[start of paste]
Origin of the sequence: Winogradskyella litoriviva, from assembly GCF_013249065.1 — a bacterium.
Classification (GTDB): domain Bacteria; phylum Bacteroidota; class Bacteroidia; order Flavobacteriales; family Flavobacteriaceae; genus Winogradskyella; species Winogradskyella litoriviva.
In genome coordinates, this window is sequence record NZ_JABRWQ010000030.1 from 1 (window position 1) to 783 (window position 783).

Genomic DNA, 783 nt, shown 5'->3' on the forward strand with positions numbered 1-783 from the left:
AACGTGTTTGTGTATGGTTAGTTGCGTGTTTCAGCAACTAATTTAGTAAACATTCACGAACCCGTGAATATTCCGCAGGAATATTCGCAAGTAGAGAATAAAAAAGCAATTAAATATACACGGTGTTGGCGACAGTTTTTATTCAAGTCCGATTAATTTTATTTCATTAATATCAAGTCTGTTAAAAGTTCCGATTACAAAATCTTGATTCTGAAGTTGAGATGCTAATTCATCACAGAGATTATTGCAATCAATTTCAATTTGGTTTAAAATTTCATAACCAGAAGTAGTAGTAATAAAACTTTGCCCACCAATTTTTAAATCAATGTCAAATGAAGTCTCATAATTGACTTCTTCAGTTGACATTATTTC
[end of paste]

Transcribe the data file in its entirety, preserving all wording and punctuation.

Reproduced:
Origin of the sequence: Winogradskyella litoriviva, from assembly GCF_013249065.1 — a bacterium.
Classification (GTDB): domain Bacteria; phylum Bacteroidota; class Bacteroidia; order Flavobacteriales; family Flavobacteriaceae; genus Winogradskyella; species Winogradskyella litoriviva.
In genome coordinates, this window is sequence record NZ_JABRWQ010000030.1 from 1 (window position 1) to 783 (window position 783).

Genomic DNA, 783 nt, shown 5'->3' on the forward strand with positions numbered 1-783 from the left:
AACGTGTTTGTGTATGGTTAGTTGCGTGTTTCAGCAACTAATTTAGTAAACATTCACGAACCCGTGAATATTCCGCAGGAATATTCGCAAGTAGAGAATAAAAAAGCAATTAAATATACACGGTGTTGGCGACAGTTTTTATTCAAGTCCGATTAATTTTATTTCATTAATATCAAGTCTGTTAAAAGTTCCGATTACAAAATCTTGATTCTGAAGTTGAGATGCTAATTCATCACAGAGATTATTGCAATCAATTTCAATTTGGTTTAAAATTTCATAACCAGAAGTAGTAGTAATAAAACTTTGCCCACCAATTTTTAAATCAATGTCAAATGAAGTCTCATAATTGACTTCTTCAGTTGACATTATTTC